I’ve fallen in love. In a new way. In a forever way. In a gentle, solid, enduring way. I’ve met a man who’s touched my soul so deeply it feels magical. I want this man to know I adore him. I want him to feel cherished and to know how special he is. Damn, I want to surprise him on Valentine’s Day! I want to shower him with gifts and treats and words and things and balloons and chocolates and hearts and all the trashy crap that comes with the commercial nonsense. I’m suddenly all into Valentine’s Day again…! WTF?! Emotional state – passionate.
Expectations are inextricably intertwined with Disappointments
Writing this has been cathartic. I see a childhood and adolescence where patterns taught me to expect grandiose gestures of love on Valentine’s Day (and beyond). Oh how dangerous these foundational settings can be. Pity any man faced with the standards set by my 2 fathers and first love! And pity me if not conscious enough to realise the delicacy of having subconscious, deep-rooted expectations. Disappointment in life only comes when expectations exist. Without expectation you can’t be disappointed. Fact.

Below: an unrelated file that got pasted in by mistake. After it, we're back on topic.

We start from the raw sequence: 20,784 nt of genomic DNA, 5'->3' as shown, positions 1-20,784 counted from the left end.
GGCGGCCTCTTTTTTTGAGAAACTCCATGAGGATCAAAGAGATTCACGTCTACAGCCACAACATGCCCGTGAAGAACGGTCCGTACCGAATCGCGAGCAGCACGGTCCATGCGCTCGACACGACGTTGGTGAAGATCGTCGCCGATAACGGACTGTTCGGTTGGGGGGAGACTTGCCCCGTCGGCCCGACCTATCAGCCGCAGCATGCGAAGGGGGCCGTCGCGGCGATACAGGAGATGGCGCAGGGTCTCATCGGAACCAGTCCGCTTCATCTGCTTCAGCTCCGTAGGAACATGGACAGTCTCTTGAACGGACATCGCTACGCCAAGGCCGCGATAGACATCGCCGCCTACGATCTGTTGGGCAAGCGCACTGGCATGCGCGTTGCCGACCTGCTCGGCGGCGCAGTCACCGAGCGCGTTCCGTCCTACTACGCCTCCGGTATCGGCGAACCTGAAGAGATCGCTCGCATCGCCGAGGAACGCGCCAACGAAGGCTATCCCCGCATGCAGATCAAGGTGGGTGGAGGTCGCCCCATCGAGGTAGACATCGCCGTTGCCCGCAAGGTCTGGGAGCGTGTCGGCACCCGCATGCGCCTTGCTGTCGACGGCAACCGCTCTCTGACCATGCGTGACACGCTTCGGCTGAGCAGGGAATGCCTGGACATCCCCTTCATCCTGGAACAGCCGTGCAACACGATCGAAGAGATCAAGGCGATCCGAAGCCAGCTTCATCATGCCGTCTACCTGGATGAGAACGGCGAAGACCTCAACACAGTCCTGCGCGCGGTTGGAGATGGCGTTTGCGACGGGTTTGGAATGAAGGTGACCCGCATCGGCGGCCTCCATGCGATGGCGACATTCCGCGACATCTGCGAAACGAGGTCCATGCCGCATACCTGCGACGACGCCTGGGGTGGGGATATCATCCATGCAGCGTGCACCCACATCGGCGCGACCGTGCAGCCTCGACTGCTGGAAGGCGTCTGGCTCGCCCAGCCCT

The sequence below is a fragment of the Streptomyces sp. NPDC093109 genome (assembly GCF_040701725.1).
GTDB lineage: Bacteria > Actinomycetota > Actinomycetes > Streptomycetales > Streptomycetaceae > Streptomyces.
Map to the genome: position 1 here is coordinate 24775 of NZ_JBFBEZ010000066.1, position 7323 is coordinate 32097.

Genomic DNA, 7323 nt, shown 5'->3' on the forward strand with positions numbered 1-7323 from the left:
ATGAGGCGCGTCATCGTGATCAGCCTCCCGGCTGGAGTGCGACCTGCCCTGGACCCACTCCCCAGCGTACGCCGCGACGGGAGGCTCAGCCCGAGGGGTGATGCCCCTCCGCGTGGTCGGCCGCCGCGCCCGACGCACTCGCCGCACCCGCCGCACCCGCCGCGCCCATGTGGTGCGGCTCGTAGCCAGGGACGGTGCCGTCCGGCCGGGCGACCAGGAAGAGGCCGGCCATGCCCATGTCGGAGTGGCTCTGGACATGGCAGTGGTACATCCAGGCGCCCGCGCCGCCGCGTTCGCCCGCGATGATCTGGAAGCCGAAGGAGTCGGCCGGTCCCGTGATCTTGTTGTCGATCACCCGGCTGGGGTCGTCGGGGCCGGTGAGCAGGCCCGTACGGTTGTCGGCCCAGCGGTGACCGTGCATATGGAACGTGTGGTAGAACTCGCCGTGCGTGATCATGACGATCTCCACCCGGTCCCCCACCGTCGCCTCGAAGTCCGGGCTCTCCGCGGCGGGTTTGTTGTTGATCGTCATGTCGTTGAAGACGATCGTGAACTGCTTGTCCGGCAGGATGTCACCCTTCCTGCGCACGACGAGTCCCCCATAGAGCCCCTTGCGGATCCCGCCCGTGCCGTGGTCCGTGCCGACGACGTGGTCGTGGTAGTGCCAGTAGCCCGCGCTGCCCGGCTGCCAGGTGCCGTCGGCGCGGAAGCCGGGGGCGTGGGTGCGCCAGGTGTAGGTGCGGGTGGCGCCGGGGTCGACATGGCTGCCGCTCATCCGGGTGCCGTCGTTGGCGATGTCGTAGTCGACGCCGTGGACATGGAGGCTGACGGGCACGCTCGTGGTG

“My expectations were reduced to zero when I was 21. Everything since then has been a bonus.”
So, this year I’m going to focus on the giving. I’m not going to cancel those orders. I do want to treat my beloved and for him to know he’s in my thoughts constantly. I want him to feel a rush of excitement and to know how special I believe he is. What I am going to ensure however is that the gifts all arrive on any day other than 14th February. Yes, he’s my ‘Valentine’ but I will shower him with romance because I choose to and when I choose to, not because a marketing moment says so.
About the author
A writer, entrepreneur, award-winning ad exec, global tech leader, mother and unshakeable optimist passionately devoted to ensuring your life glistens with the work, love and vitality you desire.